Andrea Hernandez is a smart 15-year-old sophomore in a science and engineering magnet school in Texas. But she might be expelled from her school. Is she disruptive or a bad student? No, her transgression is that she has refused to wear a school-mandated RFID (“spychip?”) tracking badge. Does she like to hide out and not be found instead of being in her classroom? Actually, she objects on religious grounds. She (and her family) object because they consider the school district’s spychip program to be equivalent to the “the mark of the Beast” spoken of in Revelation, chapter 13. After she refused to wear the tracking chip, Ms. Hernandez was warned in a letter that there would “be consequences.” Following through on its threats, the school district sent Ms. Hernandez a letter informing her she would be expelled on November 26th if she refused to comply.
Well, as these matters are often decided by the courts, this dispute is being heard by U.S. District Judge Orlando Garcia in San Antonio. Ms. Hernandez and her lawyers have requested an injunction to prevent disciplinary actions against her planned by the Northside Independent School District in San Antonio, which was granted by Judge Garcia pending the outcome of the litigation.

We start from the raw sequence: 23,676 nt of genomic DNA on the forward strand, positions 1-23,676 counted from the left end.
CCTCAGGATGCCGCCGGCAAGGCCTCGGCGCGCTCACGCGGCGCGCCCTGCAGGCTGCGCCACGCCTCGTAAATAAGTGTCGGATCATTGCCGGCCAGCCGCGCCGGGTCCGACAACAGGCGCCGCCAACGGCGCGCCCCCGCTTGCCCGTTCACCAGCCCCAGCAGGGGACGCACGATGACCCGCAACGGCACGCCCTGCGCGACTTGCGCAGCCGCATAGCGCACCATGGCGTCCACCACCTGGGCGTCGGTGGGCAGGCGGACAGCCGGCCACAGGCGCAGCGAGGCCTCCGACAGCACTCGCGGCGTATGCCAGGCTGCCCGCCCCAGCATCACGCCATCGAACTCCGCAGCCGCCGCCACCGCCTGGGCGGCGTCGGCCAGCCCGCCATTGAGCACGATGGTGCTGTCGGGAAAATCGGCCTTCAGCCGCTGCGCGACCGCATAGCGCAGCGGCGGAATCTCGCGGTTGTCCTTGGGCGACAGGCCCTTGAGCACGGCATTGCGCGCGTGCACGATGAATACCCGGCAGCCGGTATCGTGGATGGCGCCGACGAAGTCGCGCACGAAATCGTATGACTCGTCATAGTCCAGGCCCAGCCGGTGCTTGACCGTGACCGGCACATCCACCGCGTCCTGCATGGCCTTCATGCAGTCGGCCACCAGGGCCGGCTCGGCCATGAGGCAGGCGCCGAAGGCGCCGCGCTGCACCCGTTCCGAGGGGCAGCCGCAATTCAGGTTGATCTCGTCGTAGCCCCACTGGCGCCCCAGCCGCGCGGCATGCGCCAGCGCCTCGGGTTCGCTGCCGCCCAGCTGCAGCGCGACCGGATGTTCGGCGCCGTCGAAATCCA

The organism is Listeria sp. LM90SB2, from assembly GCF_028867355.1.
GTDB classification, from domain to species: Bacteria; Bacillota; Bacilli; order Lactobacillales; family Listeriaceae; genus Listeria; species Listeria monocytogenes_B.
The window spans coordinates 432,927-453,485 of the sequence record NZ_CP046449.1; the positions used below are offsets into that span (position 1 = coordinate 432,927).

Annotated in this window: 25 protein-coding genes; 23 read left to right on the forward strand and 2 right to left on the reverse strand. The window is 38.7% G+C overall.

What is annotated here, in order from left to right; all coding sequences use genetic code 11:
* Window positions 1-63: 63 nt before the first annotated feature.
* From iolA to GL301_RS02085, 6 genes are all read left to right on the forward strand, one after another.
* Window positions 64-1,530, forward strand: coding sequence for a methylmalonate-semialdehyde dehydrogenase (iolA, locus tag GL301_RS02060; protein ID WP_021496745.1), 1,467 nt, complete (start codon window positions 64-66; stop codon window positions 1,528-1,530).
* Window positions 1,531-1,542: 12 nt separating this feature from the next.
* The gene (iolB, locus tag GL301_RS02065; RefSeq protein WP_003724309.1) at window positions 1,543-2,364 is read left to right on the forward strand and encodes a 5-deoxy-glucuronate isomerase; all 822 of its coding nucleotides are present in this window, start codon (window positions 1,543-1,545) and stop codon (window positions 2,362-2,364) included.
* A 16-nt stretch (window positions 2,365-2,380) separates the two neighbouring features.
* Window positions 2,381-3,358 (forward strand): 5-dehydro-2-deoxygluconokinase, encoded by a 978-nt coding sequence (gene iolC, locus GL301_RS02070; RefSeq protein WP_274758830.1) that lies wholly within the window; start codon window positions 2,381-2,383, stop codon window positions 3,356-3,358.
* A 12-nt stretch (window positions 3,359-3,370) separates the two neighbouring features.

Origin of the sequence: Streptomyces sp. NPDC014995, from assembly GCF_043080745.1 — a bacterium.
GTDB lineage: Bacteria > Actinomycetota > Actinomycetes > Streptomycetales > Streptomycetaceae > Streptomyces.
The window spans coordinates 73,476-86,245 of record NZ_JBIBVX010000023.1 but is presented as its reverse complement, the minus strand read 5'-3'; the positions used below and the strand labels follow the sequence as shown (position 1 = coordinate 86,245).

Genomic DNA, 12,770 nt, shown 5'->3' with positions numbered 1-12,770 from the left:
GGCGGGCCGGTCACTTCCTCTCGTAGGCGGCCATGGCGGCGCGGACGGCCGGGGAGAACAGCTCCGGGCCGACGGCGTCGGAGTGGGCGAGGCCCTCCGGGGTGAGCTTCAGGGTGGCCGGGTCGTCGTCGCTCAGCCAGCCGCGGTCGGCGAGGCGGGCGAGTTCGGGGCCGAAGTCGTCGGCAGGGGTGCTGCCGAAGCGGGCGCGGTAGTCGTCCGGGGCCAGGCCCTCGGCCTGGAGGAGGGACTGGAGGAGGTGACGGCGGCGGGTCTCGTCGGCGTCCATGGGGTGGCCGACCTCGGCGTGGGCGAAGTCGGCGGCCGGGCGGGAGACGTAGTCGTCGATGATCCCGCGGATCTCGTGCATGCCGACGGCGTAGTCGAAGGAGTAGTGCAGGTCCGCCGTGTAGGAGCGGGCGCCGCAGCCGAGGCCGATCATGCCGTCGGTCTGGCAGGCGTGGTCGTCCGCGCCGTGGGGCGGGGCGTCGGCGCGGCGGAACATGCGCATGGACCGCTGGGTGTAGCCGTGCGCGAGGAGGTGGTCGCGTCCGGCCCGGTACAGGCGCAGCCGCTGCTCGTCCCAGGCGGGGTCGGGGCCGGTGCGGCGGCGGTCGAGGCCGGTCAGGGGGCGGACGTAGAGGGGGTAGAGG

The school district’s program, called the “Student Locator Project,” seeks to boost public funding for the district by increasing student attendance rates. The mandatory card badges embedded with the RFID tracking chip allow school administrators to track students at all times while on the campus. School officials contend that a continuous monitoring and tracking of students will reduce absences, and they will be able to collect an additional $1.7 million in funding from the state by the time the monitoring program is installed in the district’s 112 schools. Really? $1.7 million for monitoring students in 112 schools?
Ms. Hernandez is being represented by attorneys from the Rutherford Institute, who stated, “For Hernandez, a Christian, the badges pose a significant religious freedom concern in addition to the obvious privacy issues. Andrea’s religious objection derives from biblical teachings that equate accepting a personalized code – as a sign of submission to government authority and as a means of obtaining certain privileges from a secular ruling authority – with a form of idolatry or submission to a false god.”
A ruling is expected shortly. What would you do if it were you or your child?